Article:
The industrial age tricked us. It taught us that the path to success was to take a business, run its operations with absolute efficiency, and grow it to take advantage of scale effects. This plan worked well… until the advent of digital technologies – cloud, machines and data – which enabled companies to operate and grow in vastly different and more efficient ways. Suddenly, companies could produce intangible goods, like software, which could be sold infinitely, and networks which could reinforce growth and value or zero or near zero marginal cost. With this change, companies that offered goods and services were at an extreme disadvantage as investor dollars, customers, and employees started streaming to digital unicorns and trillion-dollar tech giants. Unfortunately, in the face of this challenge most leaders of product and service legacy firms are doubling down on their current business models by trying to improve operations, cutting costs and updating products. But it’s not working. They need a new path forward, one that addresses three distinct horizons of innovation.
Since the dawn of the industrial age, companies have competed on a level playing field, everyone either made physical goods or offered services. What differentiated the good from the great companies was their execution. In this world of physicality, operating efficiently was the key differentiator. However, with the advent of the software, high speed communications, AI and the internet, there are new horizons of innovation, which bring new competitive advantages to those that embrace them.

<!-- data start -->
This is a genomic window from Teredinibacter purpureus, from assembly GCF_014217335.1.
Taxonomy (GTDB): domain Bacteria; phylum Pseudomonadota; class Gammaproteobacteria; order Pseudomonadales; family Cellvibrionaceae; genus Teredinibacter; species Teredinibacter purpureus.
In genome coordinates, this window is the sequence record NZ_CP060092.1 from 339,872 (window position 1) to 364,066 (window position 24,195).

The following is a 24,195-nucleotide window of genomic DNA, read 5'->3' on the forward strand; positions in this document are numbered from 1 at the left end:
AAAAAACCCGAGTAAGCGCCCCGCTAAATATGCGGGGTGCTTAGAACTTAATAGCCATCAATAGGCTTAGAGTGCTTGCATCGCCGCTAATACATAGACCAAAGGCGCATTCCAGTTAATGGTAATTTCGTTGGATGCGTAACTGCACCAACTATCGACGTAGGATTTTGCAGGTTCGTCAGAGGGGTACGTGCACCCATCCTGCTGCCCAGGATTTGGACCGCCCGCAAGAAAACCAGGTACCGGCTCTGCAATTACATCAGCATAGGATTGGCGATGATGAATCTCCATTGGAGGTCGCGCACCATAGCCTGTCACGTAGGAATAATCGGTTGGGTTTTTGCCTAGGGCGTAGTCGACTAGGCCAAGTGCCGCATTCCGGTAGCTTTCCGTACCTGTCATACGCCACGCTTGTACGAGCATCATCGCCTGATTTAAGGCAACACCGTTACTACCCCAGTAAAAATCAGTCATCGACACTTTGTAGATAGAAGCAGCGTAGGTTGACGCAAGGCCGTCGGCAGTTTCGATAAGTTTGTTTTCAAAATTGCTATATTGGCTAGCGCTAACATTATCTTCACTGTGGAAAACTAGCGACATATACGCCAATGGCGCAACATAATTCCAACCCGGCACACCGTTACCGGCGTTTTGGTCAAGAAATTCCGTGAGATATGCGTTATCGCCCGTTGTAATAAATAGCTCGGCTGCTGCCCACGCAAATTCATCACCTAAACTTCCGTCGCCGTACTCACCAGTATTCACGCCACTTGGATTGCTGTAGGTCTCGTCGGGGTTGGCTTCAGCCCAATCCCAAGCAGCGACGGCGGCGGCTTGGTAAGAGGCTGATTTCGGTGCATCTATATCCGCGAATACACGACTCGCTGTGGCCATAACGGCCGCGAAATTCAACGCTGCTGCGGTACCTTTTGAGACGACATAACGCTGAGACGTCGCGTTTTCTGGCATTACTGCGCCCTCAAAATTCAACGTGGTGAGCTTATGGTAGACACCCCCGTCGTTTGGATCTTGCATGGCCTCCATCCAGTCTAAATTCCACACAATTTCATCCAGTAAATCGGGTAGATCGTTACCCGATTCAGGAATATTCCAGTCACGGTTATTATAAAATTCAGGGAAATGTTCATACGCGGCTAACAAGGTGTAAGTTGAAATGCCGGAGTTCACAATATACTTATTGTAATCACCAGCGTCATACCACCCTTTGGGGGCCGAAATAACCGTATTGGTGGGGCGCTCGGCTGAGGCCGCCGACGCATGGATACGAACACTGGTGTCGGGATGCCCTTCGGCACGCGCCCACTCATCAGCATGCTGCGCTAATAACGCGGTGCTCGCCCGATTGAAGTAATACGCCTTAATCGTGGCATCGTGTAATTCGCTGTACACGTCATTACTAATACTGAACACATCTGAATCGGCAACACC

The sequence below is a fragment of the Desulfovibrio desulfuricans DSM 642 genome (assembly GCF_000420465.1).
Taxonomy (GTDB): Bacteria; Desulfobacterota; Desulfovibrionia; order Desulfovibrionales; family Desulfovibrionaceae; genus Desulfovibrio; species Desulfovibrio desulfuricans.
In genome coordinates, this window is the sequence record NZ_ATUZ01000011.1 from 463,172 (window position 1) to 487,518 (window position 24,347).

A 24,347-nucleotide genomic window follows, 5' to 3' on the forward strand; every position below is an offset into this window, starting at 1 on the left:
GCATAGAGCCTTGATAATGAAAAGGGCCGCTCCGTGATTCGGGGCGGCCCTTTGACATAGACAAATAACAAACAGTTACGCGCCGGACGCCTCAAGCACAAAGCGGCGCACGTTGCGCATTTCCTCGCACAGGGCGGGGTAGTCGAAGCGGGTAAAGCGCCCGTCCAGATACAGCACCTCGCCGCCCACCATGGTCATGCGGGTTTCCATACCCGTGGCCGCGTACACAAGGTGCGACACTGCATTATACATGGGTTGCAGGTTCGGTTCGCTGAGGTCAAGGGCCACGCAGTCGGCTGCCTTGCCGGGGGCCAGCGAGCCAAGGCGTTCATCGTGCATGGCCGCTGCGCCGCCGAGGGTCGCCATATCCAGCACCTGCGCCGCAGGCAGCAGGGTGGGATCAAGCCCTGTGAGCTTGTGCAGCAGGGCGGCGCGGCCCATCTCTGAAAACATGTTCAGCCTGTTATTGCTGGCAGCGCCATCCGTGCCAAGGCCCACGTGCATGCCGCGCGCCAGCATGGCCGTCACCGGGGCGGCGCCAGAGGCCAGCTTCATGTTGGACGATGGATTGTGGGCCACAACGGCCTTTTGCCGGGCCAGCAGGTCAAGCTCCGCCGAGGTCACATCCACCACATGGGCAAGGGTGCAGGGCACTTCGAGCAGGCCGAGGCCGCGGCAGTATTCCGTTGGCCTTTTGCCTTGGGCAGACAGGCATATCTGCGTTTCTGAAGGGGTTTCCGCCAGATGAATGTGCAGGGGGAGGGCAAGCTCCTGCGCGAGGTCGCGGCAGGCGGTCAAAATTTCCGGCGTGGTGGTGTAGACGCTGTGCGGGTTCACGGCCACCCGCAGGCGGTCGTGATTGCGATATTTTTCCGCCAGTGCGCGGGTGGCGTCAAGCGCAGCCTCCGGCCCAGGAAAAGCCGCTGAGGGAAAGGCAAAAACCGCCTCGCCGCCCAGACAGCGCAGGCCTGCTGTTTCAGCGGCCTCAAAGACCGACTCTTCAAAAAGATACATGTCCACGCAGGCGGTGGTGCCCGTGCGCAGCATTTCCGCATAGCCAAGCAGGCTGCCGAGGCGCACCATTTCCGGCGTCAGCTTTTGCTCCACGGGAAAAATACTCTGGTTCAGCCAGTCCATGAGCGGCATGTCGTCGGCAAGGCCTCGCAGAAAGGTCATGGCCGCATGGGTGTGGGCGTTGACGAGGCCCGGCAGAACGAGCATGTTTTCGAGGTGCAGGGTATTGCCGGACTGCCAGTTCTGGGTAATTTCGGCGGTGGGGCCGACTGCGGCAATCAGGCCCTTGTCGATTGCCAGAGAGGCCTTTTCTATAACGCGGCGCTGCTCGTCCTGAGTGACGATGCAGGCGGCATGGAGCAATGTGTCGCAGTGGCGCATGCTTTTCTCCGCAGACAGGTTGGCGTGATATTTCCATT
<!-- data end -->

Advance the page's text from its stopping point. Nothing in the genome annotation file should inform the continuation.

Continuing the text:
- Innovation Horizon 1 (H1): Identify ways to do what you are already doing, but faster, better, and cheaper. For most companies, that means improving the way they make and sell physical products and human services but continuing to offer products through one-time transactions.
- Innovation Horizon 2 (H2): Create products and services that leverage scalable digital assets like data, patents, and software. Companies that are looking to Horizon 2 are exploring how to monetize data and capitalize on unique knowledge and create recurring revenue with subscription business models.
- Innovation Horizon 3 (H3): Build a new business model that is best defined as a multi-sided platform. Companies that are looking to Horizon 3 tap into networks that complement their core services and use machine learning and data to facilitate transactions among that network and the network bears the cost of growth and ownership.
Leaders must think about strategy in three horizons AIMATTERS
Today, the savviest leaders are figuring out not just the H1 plays for their organizations, but also the H2 and H3 opportunities that will enable their organization to grow and compete. Obviously operations and execution in Horizon 1 cannot be ignored, but leaders need to push themselves out of historical industry and operating patterns to protect their firms from innovators who will gobble up the most valuable pieces of each industry—the highly scalable Intellectual capital, software and networks—and leave the dregs: slow growth, low margins, and eroding market values, for firms that remain stuck in a legacy mindset.
Now it is not to say that only companies “born” into digital and network products can compete. Plenty of legacy companies have begun to create their three-horizon strategies with a combination of build, buy, and partner.